AMD's premium Navi graphics cards are the RX 5700 XT and RX 5700. Both are based on the same Navi 10 GPU core with hardware locks for stream processors and core clocks to keep one faster than the other. For the privilege of the XT's higher performance and oddly dented cooler case, you'll have to pay a $ 50 premium. Is it worth? To find out, we pitted the Radeon RX 5700 XT against the RX 5700 in a single shootout.
Dan Baker / Digital Trends
To see how these cards can keep up with the new Nvidia super cards, read our original review of the RX 5700 XT and 5700 and our direct comparison with the Nvidia RTX 2060 Super.
The essence of this comparison has always been performance. The raw power of these two cards is their greatest differentiating factor. So the question is whether you should spend an additional $ 50 on the additional features of the 5700 XT.
Let's look at the specs first to see what separates these two cards:
|Radeon RX 5700 XT||Radeon RX 5700|
|Basic clock||1.605 MHz||1,465 MHz|
|Music box||1,755 MHz||1.625 MHz|
|Boost clock||1.905 MHz||1.725 MHz|
|memory||8 GB GDDR6||8 GB GDDR6|
|Bandwidth||448 Gbps||448 Gbps|
|Price||$ 399||$ 349|
The first big difference is the number of processing units. The 5700 XT has 40 more than 10% more than the 5700 36. This corresponds to the same difference in the stream processors and should be an essential part of the differentiation performance between these two cards.
Another big difference is the clock rate. The base clock of the 5700 XT is 150 MHz higher. The "music box" – the typical clock speed that you can expect with sustained load – is 130 MHz higher, which also supports the performance improvements compared to the 5700, although this gap can be closed by overclocking. The boost clock is also much larger on the XT, but unless you're chilled a lot by a third-party card, it's not a speed you'll likely get on a regular basis.
The 5700 XT has a significant increase in TDP requirements, making it a larger candidate for aftermarket cooling. However, this could indicate that the 5700 offers more overclocking scope. However, some buyers with high-end aftermarket cooling and some overclocking have managed to push their cards far north of 2 GHz.
Finally, both cards have identical configurations of GDDR6 video memory and bandwidth.
As to how all of this affects actual performance, let's look at the set of benchmarks we ran when we first reviewed the two cards.
Both cards perform well in our 3DMark Time Spy test. The 5700 XT could keep up with the RTX 2060 Super and the Radeon VII, with the 5700 lagging slightly more than 10%. Given that it's noticeably cheaper, that's a fair result.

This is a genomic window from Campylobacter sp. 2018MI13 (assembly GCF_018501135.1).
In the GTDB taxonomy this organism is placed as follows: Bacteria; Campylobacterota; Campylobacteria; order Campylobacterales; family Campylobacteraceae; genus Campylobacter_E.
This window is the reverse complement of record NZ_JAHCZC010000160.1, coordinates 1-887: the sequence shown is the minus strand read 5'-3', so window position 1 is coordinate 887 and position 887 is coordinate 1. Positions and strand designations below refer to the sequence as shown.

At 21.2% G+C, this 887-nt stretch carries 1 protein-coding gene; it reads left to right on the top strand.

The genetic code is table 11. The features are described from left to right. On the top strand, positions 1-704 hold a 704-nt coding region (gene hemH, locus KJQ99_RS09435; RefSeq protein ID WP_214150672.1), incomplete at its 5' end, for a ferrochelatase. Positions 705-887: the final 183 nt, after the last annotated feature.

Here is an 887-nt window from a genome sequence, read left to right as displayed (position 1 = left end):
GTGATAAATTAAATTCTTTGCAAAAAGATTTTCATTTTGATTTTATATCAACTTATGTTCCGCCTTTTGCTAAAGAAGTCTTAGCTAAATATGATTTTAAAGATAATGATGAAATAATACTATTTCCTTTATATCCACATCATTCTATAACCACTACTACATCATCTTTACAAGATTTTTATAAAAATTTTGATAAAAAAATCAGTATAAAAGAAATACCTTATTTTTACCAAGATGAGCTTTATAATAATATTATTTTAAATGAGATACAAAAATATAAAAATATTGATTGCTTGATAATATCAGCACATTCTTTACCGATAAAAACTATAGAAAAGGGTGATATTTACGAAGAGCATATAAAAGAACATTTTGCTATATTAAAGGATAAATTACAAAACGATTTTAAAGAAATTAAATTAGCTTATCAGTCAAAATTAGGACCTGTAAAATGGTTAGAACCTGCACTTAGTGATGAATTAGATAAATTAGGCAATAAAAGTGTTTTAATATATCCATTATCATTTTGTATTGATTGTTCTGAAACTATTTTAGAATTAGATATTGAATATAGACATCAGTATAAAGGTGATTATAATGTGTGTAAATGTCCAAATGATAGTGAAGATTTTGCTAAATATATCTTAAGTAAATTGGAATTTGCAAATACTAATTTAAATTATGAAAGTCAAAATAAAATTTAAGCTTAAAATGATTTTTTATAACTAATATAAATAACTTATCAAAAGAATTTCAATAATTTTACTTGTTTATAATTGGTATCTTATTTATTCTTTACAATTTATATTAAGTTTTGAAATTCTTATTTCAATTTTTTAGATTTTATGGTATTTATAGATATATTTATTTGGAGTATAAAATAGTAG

In game tests, both cards have proven to be very powerful at both 1080p and 1440p, with more than playable frame rates (40-80FPS) at 4K in Fortnite, Battlefield 5 and Civilization VI. We see across the board that the RX 5700 works within about 10 percent of the 5700 XT. In some cases it is even closer.
If you're just looking for overall performance, the 5700 XT is clearly the better card. However, if value is important and the additional $ 50 would be more useful elsewhere, the 5700 can hold its own. This is especially true for 1440p, where it manages well over 100 FPS in Civilization VI and nearby in Battlefield 5 and Fortnite.
Cooling and overclocking
Dan Baker / Digital Trends
One of the biggest problems when starting the RX 5700 XT and 5700 was that the reference fan coolers were not up to the task. They are just not great. They are loud and do not cool the GPU well enough to prevent throttling. For this reason, many reference cards have difficulty in achieving the speed claimed by AMD. However, some owners have found that new thermal grease and added washers can make a big difference.
Fortunately, third-party variants are far more powerful, deliver cooler and quieter cards, and enable more impressive overclocking. In early tests after the cards were released, IgorsLab overclocked a 5700XT to more than 2.1 GHz at its core, resulting in an 11% increase in performance in Shadow of the Tomb Raider. Others have pushed the card further and see overclocking up to 2.3 GHz.
The 5700, on the other hand, is limited by AMD, so it cannot immediately overclock to the same extremes. IgorsLab hit a 1800 MHz wall at its core with a 20% increase in performance limit.
Fortunately, there are ways to get around this limit. A BIOS flash offers you the same overclocking scope as a 5700 XT, only without the additional four processing units. That means you can take a 5700 and make it as fast as a 5700 XT with proper cooling.
The 5700 brings the value
The AMD RX 5700 and 5700 XT are an exciting release from AMD. These cards are the first to use the new RDNA architecture. They are very competitive with Nvidia's RTX 20 series “Super” GPUs and offer excellent 1080p and 1440p gaming capabilities. Given the heat and volume of the reference cards, however, we recommend purchasing third-party cards or adding your own aftermarket cooling.
If you don't want to overclock, you should buy the 5700 XT as it is certainly more powerful. However, be sure to look up individual reviews as some models have far better cooling solutions than others. If you overclock and want to flash the card's BIOS easily, the RX 5700 is a better choice. You can easily reach 5700 XT speeds and save some money.